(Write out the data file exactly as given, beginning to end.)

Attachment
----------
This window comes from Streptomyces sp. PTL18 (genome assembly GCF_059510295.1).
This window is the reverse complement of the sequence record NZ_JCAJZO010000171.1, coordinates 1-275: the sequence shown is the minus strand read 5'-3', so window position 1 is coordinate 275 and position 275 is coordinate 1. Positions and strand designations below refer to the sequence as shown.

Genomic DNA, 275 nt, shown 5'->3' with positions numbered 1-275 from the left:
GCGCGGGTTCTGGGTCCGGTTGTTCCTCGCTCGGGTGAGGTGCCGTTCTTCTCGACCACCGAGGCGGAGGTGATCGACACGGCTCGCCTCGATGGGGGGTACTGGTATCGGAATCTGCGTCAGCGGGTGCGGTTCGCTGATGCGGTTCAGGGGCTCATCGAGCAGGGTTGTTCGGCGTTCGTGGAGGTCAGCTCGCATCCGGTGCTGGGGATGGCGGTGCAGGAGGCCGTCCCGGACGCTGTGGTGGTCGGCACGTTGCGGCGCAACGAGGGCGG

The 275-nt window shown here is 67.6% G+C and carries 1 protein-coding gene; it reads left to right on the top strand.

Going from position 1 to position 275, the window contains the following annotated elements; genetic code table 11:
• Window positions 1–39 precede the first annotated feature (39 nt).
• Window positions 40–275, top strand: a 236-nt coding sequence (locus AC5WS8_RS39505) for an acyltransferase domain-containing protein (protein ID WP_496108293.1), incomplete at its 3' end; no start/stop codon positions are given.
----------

This window comes from Streptomyces sp. PTL18 (genome assembly GCF_059510295.1).
This window is the reverse complement of the sequence record NZ_JCAJZO010000171.1, coordinates 1-275: the sequence shown is the minus strand read 5'-3', so window position 1 is coordinate 275 and position 275 is coordinate 1. Positions and strand designations below refer to the sequence as shown.

Genomic DNA, 275 nt, shown 5'->3' with positions numbered 1-275 from the left:
GCGCGGGTTCTGGGTCCGGTTGTTCCTCGCTCGGGTGAGGTGCCGTTCTTCTCGACCACCGAGGCGGAGGTGATCGACACGGCTCGCCTCGATGGGGGGTACTGGTATCGGAATCTGCGTCAGCGGGTGCGGTTCGCTGATGCGGTTCAGGGGCTCATCGAGCAGGGTTGTTCGGCGTTCGTGGAGGTCAGCTCGCATCCGGTGCTGGGGATGGCGGTGCAGGAGGCCGTCCCGGACGCTGTGGTGGTCGGCACGTTGCGGCGCAACGAGGGCGG

The 275-nt window shown here is 67.6% G+C and carries 1 protein-coding gene; it reads left to right on the top strand.

Going from position 1 to position 275, the window contains the following annotated elements; genetic code table 11:
• Window positions 1–39 precede the first annotated feature (39 nt).
• Window positions 40–275, top strand: a 236-nt coding sequence (locus AC5WS8_RS39505) for an acyltransferase domain-containing protein (protein ID WP_496108293.1), incomplete at its 3' end; no start/stop codon positions are given.